The most common reason diabetics are hospitalized in the United States is foot infections. I know that’s hard to believe, but true. Diabetes can be dangerous and devastating to your feet. The most common causes of these foot infections are improperly cut toenails and poorly fitting shoes. Yes, something as simple as a visit to the podiatrist to have your toenails cut and shoes custom fitted can avoid many amputations. Sadly, the amputation rate is trending upwards not down in the United States. Add common complications of diabetes like poor circulation and lack of feeling known as peripheral neuropathy, and you have the prescription for disaster for diabetic feet.
What is a diabetic to do to protect their feet from a sore that can lead to infection and amputation?
1. Inspect your feet daily. If you can’t see your feet, have someone else look at them every day for redness, cuts, swelling, blisters, bruising, or nail problems.
2. Wash your feet daily. Sounds simple, but many people do not bathe their feet daily. Make sure to clean in between your toes and dry them thoroughly.
3. Moisturize your feet daily. Again, a simple habit to get in to, yet most people fail to upkeep their skin every day. Diabetes can cause very dry, flaky skin, so extra moisture is needed.
4. Cut nails very carefully, and straight across. If you can see and reach your toes, be careful to cut your toenails carefully, taking time not to nick yourself or cut them too short. When in doubt, visit the podiatrist at least every 8 to 10 weeks. The podiatrist would rather cut your toenails for you than treat an infection caused by your own handiwork!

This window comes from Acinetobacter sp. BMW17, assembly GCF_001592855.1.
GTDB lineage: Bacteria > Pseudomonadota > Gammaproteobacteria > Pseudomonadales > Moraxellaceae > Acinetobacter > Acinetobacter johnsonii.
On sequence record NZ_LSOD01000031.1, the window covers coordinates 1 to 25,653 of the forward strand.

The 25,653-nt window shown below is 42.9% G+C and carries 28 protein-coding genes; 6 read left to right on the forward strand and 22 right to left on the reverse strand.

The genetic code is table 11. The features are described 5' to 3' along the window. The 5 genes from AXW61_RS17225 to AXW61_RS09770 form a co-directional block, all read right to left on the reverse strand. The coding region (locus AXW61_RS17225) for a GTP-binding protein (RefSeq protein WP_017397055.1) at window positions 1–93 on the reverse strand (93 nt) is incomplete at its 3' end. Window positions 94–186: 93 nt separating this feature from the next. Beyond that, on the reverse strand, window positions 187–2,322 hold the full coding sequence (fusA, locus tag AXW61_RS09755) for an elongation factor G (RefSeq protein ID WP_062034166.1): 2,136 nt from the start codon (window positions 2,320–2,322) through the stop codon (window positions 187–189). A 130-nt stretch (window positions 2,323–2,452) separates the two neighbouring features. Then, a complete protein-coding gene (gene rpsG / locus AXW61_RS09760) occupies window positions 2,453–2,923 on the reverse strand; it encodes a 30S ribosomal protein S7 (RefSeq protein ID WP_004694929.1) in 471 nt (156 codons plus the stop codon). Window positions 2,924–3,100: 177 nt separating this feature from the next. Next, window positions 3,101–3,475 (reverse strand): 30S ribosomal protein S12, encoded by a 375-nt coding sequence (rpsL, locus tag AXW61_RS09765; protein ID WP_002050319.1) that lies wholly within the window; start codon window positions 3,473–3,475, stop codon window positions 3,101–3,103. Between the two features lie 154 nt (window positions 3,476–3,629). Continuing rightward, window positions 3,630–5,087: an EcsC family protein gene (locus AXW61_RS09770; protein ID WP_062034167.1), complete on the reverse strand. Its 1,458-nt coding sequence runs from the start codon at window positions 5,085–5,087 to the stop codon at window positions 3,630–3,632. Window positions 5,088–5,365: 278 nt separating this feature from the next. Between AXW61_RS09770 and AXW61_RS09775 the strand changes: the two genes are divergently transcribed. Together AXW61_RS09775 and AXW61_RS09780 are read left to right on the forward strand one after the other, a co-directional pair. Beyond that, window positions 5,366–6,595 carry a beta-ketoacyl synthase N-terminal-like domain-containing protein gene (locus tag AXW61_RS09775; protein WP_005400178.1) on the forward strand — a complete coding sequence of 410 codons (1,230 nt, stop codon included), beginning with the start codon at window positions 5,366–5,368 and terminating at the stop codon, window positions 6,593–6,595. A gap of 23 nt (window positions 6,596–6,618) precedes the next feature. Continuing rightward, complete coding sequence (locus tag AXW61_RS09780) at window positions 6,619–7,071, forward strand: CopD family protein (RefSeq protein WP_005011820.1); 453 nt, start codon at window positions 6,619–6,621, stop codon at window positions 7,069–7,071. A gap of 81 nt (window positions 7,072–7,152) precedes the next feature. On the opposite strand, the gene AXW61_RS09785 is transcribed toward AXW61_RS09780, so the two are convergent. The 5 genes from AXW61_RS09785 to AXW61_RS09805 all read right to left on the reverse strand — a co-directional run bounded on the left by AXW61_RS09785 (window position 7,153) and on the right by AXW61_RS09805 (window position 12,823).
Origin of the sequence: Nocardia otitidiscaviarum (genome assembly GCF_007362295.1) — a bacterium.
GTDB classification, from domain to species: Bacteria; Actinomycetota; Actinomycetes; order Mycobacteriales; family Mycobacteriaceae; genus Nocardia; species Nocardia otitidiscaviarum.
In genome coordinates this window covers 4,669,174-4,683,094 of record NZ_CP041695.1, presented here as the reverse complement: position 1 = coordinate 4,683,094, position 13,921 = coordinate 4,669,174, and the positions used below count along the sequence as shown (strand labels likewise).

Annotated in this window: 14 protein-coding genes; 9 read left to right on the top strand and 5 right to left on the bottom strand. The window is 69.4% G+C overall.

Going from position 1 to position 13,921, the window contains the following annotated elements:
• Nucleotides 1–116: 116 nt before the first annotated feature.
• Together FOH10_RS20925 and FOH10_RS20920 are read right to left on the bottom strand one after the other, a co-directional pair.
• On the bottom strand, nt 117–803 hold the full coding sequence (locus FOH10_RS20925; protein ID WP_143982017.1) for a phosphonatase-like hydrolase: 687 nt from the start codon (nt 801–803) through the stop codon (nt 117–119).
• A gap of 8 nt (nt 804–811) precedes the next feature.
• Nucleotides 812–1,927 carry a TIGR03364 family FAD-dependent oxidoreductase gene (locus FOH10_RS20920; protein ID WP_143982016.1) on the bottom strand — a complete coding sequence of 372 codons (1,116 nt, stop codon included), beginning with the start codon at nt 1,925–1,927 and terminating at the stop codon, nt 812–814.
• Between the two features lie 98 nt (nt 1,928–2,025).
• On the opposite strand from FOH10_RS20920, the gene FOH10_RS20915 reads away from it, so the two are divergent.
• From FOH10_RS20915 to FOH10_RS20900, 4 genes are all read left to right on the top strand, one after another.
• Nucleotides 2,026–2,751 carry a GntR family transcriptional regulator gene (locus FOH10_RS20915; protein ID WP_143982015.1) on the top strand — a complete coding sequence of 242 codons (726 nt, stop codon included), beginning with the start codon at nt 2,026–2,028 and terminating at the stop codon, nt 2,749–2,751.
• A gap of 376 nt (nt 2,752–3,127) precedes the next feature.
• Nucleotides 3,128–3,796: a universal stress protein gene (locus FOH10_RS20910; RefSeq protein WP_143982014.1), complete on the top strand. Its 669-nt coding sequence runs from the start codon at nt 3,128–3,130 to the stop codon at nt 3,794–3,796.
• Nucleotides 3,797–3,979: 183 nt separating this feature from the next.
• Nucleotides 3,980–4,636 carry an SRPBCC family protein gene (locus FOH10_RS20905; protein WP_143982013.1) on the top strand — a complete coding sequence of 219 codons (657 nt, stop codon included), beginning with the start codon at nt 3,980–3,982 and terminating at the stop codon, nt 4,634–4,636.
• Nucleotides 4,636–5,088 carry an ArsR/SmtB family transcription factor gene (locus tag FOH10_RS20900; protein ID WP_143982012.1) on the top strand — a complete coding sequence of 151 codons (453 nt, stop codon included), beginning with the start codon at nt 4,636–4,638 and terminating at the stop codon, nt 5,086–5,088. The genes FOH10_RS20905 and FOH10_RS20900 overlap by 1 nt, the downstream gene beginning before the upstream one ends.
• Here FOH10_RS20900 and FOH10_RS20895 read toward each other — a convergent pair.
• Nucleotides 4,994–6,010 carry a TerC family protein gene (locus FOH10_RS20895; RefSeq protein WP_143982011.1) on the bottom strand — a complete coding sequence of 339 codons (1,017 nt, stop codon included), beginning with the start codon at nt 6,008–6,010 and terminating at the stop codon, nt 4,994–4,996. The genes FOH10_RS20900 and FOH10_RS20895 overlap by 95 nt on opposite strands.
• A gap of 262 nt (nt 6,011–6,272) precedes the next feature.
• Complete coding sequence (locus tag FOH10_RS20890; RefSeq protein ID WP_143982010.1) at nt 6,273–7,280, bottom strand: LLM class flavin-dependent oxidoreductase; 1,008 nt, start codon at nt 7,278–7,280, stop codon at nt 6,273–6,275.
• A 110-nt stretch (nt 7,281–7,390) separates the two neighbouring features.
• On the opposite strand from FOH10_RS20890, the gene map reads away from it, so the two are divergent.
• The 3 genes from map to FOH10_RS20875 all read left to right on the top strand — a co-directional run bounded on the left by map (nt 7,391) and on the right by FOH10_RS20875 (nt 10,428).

5. Never trim corns and calluses. And absolutely no corn or callus remover! The package says, “Do not use if you are diabetic” for a reason. Have the podiatrist trim them when they are thickened or red.
6. Wear clean, dry socks. And change them daily…..sounds simple, but you would not believe how many people don’t.
7. Avoid tight or bulky socks. Tight socks can reduce circulation to you feet and bulky socks can bunch up and cause a blister or sore. Check your socks before you put them on and remember that they do shrink with age. Replace them periodically.
8. Wear socks to bed. If your feet are cold, wear clean socks to bed. Never use a heating pad or hot water bottle, you can burn yourself before you realize it! You can warm the bed with a heating blanket, but turn it off before you go to sleep!
9. Shake out your shoes and inspect them before you put them on. I have taken everything from a pebble, piece of basket and a doll house chair out of the bottom of diabetic feet after they walked on them all day. Easy thing to avoid!
10. Keep your feet clean and dry. No puddle splashing or snow drifts for your feet!
11. Never, never, never go barefoot. Not even at home on carpet. You can step on something easily and get an infected puncture wound. Think tacks, sewing needles, even wiry dog hair can be a problem!
12. Take care of your diabetes! Multiple studies have shown the complications of diabetes can be diminished by keeping your sugars under control. Keep that HgA1c under 6 if you can. This is hard to do by yourself. Work with your doctor and nutritionist for optimal care. Communicate often with your medical team.
13. Don’t Smoke! Stop smoking if you do. Ever cigarette decreases the circulation to your feet and increases your chance of a non-healing wound.
14. Get periodic foot exams. The recommendations are to have a foot exam at least once a year by your doctor even if you have no foot symptioms. A trip to the podiatrist is recommended at least quarterly if you have neuropathy, a foot deformity, poor circulation, or have had a history of a foot ulcer.